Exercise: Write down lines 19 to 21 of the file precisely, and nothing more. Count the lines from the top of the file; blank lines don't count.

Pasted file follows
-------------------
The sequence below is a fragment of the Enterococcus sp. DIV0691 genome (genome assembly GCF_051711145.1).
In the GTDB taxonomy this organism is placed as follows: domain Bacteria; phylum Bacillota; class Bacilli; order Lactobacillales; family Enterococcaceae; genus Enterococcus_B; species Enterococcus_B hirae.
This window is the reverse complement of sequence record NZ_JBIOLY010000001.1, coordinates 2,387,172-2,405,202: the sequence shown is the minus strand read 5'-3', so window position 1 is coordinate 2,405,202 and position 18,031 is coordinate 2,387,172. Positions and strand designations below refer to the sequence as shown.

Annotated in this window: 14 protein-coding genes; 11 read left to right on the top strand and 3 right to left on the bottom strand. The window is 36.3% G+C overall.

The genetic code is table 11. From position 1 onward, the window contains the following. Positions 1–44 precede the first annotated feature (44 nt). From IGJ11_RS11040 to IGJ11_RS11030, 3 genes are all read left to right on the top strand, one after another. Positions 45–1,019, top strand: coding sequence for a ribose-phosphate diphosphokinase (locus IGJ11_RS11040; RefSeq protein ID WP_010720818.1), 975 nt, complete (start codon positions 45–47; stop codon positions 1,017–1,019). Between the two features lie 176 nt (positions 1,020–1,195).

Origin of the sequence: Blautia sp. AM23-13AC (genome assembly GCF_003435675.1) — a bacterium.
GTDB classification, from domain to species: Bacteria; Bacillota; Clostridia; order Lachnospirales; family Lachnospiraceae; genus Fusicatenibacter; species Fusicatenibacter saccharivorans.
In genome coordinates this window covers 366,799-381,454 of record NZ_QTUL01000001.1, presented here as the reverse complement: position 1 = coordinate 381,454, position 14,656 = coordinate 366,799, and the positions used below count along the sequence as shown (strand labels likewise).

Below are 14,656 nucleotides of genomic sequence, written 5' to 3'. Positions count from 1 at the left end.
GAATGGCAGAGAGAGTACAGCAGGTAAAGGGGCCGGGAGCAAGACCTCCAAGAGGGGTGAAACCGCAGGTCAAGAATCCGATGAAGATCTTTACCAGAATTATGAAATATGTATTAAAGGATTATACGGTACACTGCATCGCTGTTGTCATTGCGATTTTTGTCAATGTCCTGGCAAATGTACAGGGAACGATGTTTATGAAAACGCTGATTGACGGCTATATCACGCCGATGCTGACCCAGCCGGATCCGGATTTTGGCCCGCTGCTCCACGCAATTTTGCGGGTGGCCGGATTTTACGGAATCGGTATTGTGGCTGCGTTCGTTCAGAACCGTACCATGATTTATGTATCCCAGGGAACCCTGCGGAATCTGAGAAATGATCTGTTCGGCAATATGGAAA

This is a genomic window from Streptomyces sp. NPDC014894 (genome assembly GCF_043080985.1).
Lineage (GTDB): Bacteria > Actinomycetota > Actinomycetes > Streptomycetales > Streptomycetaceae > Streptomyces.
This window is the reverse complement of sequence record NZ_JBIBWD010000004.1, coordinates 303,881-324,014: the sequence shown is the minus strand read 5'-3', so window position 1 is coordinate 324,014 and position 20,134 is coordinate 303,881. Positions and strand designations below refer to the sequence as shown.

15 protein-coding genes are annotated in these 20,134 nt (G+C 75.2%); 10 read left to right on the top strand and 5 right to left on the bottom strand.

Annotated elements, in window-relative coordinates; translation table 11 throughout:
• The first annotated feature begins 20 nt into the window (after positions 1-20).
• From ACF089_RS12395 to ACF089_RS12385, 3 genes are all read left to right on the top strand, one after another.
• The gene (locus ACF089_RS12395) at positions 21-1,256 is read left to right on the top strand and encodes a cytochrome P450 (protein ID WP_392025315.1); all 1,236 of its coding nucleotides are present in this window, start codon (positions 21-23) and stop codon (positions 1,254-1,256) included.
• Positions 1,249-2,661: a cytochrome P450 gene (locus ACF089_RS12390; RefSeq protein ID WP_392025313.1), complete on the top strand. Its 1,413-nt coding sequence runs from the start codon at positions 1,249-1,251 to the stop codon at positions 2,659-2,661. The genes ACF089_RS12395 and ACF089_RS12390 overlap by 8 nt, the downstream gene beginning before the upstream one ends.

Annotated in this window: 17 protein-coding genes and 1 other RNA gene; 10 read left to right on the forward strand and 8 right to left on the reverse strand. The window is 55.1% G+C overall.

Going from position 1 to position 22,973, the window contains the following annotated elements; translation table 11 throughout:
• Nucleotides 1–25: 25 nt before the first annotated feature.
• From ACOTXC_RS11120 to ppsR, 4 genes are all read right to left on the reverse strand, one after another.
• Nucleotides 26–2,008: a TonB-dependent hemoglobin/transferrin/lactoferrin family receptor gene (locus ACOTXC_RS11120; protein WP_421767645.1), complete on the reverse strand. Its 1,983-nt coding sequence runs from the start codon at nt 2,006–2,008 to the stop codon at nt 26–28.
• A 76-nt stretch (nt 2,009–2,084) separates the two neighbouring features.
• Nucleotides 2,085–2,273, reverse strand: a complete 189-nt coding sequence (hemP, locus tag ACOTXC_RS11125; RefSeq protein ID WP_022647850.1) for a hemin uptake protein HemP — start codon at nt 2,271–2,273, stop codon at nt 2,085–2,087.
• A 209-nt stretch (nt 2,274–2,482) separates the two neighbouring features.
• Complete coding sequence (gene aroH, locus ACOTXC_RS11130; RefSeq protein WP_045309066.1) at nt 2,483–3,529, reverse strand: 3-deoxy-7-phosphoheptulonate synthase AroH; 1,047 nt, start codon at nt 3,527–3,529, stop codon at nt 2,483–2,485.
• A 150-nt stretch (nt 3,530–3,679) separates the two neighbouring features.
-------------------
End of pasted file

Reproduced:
• Positions 1,249-2,661: a cytochrome P450 gene (locus ACF089_RS12390; RefSeq protein ID WP_392025313.1), complete on the top strand. Its 1,413-nt coding sequence runs from the start codon at positions 1,249-1,251 to the stop codon at positions 2,659-2,661. The genes ACF089_RS12395 and ACF089_RS12390 overlap by 8 nt, the downstream gene beginning before the upstream one ends.

Annotated in this window: 17 protein-coding genes and 1 other RNA gene; 10 read left to right on the forward strand and 8 right to left on the reverse strand. The window is 55.1% G+C overall.

Going from position 1 to position 22,973, the window contains the following annotated elements; translation table 11 throughout: